• Philipps also reports the same study found that while women scored lower on many physical tasks, they scored higher on mental resilience and had fewer mental health problems.
  • Kalinowski suggests that a benefit of gender integration in the military, which must include a change in the culture, could be a reduced risk of sexual harassment and assault. She posits that because discrimination and rape are tools of dominance and control, removing the source of the control by changing from a hypermasculine to a gender-inclusive culture will cause the source of the motivation to keep the status quo in place to disappear. In addition, she suggests this change could result in a lower incidence of sexual violence in the larger society.
Kalinsky notes, “We’re up against a quiet, strong prejudice that has everything to do with our biological ability to create life, and nothing to do with our willingness and ability as soldiers.” The decision by the Pentagon to open all combat roles to women is an important next step, but this war is not yet won. Let’s keep looking for ways to support women in the military.   “FET: Female Marines Build Relationships in Helmand” by DVIDSHUB is licensed under CC BY 2.0]]>

Melinda Gates: The First Woman of Women

I found it inspiring to read in Forbes magazine that Melinda Gates, of the Bill and Melinda Gates Foundation, has decided to put women and girls at the center of her focus to end poverty in the world. Other philanthropists and bankers (such as Muhammad Yunus, who won a Nobel Peace Prize for microloan practices that target women) have shown that investing in women results in significant improvement in the standard of living for families and communities. Caroline Howard writes in Forbes that Melinda Gates, who has $41.3 billion in foundation assets to invest, “has become the most powerful person on the planet whose singular focus is women and girls.” Gates explains that in looking for a woman who would champion issues of poverty for girls and women for the Gates Foundation, she eventually realized that she herself was the best person to do it. Her passion comes from knowing that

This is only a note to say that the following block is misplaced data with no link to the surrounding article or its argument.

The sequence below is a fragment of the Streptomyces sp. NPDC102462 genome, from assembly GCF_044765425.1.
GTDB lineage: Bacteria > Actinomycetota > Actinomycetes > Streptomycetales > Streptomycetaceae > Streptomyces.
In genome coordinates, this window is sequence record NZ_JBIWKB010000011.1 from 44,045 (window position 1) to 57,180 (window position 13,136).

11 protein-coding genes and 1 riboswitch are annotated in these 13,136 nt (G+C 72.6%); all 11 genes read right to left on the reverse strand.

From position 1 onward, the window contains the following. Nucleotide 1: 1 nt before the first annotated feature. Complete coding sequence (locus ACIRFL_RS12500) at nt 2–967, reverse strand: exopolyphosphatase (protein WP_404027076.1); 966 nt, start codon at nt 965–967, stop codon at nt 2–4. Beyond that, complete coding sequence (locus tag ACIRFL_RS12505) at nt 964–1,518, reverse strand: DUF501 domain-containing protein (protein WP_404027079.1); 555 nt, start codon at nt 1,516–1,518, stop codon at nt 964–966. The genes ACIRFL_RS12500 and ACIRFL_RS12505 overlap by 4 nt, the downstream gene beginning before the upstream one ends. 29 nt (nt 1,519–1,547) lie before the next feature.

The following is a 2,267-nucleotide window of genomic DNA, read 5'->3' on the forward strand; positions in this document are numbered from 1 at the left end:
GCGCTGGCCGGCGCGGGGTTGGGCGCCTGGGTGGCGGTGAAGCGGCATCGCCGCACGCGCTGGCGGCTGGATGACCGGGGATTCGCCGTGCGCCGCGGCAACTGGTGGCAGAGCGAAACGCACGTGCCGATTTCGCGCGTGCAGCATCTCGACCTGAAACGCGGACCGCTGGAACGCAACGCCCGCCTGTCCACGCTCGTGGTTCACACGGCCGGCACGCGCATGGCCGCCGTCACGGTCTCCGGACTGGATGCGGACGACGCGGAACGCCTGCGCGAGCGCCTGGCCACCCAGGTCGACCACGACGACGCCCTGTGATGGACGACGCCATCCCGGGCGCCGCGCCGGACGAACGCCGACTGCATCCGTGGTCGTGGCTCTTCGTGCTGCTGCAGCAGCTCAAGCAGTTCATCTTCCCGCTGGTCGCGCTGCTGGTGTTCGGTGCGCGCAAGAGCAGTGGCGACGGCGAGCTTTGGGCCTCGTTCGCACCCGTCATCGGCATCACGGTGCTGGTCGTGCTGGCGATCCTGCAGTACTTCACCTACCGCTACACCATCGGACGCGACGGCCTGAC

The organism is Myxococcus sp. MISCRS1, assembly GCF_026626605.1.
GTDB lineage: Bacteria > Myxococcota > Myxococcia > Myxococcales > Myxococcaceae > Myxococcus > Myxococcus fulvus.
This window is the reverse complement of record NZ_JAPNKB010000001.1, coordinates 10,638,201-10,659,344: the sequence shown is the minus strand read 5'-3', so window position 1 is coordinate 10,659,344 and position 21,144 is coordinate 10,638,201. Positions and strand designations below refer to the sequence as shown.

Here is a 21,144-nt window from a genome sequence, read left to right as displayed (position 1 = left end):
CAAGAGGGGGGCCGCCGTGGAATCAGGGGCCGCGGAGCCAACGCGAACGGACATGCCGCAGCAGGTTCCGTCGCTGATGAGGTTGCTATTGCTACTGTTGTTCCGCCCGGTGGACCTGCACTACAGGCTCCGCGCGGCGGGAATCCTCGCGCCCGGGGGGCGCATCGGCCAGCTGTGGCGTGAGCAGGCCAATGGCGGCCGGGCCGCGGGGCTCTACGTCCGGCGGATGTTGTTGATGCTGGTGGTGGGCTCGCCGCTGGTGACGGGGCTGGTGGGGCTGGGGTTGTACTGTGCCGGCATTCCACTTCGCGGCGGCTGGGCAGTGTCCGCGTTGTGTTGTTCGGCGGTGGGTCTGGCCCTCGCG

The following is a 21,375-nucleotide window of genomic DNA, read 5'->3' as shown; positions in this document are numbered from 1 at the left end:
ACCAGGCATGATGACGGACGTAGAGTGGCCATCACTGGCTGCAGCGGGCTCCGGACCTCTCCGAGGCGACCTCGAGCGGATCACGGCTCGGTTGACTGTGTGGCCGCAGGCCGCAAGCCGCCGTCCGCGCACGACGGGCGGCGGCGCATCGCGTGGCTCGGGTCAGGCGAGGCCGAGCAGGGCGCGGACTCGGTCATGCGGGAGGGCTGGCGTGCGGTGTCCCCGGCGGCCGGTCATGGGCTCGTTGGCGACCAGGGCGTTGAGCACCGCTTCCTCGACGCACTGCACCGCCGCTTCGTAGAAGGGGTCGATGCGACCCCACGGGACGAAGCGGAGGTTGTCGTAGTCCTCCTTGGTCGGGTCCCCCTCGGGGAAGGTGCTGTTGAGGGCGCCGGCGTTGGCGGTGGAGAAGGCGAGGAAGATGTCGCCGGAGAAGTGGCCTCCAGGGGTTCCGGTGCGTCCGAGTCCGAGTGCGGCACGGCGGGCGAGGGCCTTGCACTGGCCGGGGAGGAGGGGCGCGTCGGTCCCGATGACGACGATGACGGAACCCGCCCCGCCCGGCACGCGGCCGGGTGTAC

• Women account for six out of ten of the world’s poorest people.
  • Women account for two-thirds of the illiterate population.
  • 58 percent of all primary school dropouts are girls. One year or more of primary school boosts a girl’s future wages by 10–20 percent.
  • The International Monetary Fund calculates that 3.9 million women and girls are “missing” annually: about two-fifths are never born; one-sixth die in early childhood; more than one-third die during their reproductive years.
  • 289,000 women died during pregnancy and childbirth in 2013.
  • Closing the employment and wage gap between men and women would increase women’s income by $17 trillion globally.
Gates sponsors a range of initiatives to alleviate poverty for women and girls that are all connected, such as
  • Family planning
  • Maternal and prenatal health
  • Infant health
  • Education
  • Microentrepreneurship
What can you do? The Gates Foundation is well funded, but there are many smaller foundations that are focused on alleviating poverty for girls and women in the developing world. These foundations need donations and volunteers to support their work. My favorite foundation is VGIF (Virginia Gildersleeve International Fund), and I encourage you to go to the Fund’s website and read about its work at A lot needs to be done for girls and women. Do you know of any foundations doing similar work? Let me know in the comments section.   Photo courtesy of Russell Watkins/Department for International Development (CC BY-SA 2.0)]]>